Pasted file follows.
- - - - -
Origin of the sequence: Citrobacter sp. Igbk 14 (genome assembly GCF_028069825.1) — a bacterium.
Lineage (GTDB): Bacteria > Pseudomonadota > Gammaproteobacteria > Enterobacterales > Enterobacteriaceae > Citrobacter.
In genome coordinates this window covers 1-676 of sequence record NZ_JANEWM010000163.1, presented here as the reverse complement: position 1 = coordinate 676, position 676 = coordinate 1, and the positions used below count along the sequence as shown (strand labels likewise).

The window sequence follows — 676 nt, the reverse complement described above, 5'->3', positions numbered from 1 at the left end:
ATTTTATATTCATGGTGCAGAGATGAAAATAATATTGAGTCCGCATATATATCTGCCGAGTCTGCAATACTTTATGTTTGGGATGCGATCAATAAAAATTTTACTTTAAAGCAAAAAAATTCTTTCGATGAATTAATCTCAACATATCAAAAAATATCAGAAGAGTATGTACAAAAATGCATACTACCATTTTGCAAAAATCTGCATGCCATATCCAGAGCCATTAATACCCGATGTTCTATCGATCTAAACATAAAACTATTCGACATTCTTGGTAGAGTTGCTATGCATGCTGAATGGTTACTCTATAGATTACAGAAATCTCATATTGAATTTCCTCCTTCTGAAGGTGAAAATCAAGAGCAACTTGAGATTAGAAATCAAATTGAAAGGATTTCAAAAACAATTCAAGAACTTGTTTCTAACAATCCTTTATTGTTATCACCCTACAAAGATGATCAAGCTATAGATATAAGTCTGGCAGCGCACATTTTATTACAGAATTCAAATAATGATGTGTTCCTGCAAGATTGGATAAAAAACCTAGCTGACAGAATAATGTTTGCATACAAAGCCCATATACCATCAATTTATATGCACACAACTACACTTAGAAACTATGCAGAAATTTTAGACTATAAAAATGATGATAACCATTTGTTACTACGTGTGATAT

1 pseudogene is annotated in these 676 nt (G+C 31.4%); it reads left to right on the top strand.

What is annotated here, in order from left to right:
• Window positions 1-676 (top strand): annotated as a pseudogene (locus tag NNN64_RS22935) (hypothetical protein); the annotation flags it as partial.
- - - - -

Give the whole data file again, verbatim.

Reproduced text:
Origin of the sequence: Citrobacter sp. Igbk 14 (genome assembly GCF_028069825.1) — a bacterium.
Lineage (GTDB): Bacteria > Pseudomonadota > Gammaproteobacteria > Enterobacterales > Enterobacteriaceae > Citrobacter.
In genome coordinates this window covers 1-676 of sequence record NZ_JANEWM010000163.1, presented here as the reverse complement: position 1 = coordinate 676, position 676 = coordinate 1, and the positions used below count along the sequence as shown (strand labels likewise).

The window sequence follows — 676 nt, the reverse complement described above, 5'->3', positions numbered from 1 at the left end:
ATTTTATATTCATGGTGCAGAGATGAAAATAATATTGAGTCCGCATATATATCTGCCGAGTCTGCAATACTTTATGTTTGGGATGCGATCAATAAAAATTTTACTTTAAAGCAAAAAAATTCTTTCGATGAATTAATCTCAACATATCAAAAAATATCAGAAGAGTATGTACAAAAATGCATACTACCATTTTGCAAAAATCTGCATGCCATATCCAGAGCCATTAATACCCGATGTTCTATCGATCTAAACATAAAACTATTCGACATTCTTGGTAGAGTTGCTATGCATGCTGAATGGTTACTCTATAGATTACAGAAATCTCATATTGAATTTCCTCCTTCTGAAGGTGAAAATCAAGAGCAACTTGAGATTAGAAATCAAATTGAAAGGATTTCAAAAACAATTCAAGAACTTGTTTCTAACAATCCTTTATTGTTATCACCCTACAAAGATGATCAAGCTATAGATATAAGTCTGGCAGCGCACATTTTATTACAGAATTCAAATAATGATGTGTTCCTGCAAGATTGGATAAAAAACCTAGCTGACAGAATAATGTTTGCATACAAAGCCCATATACCATCAATTTATATGCACACAACTACACTTAGAAACTATGCAGAAATTTTAGACTATAAAAATGATGATAACCATTTGTTACTACGTGTGATAT

1 pseudogene is annotated in these 676 nt (G+C 31.4%); it reads left to right on the top strand.

What is annotated here, in order from left to right:
• Window positions 1-676 (top strand): annotated as a pseudogene (locus tag NNN64_RS22935) (hypothetical protein); the annotation flags it as partial.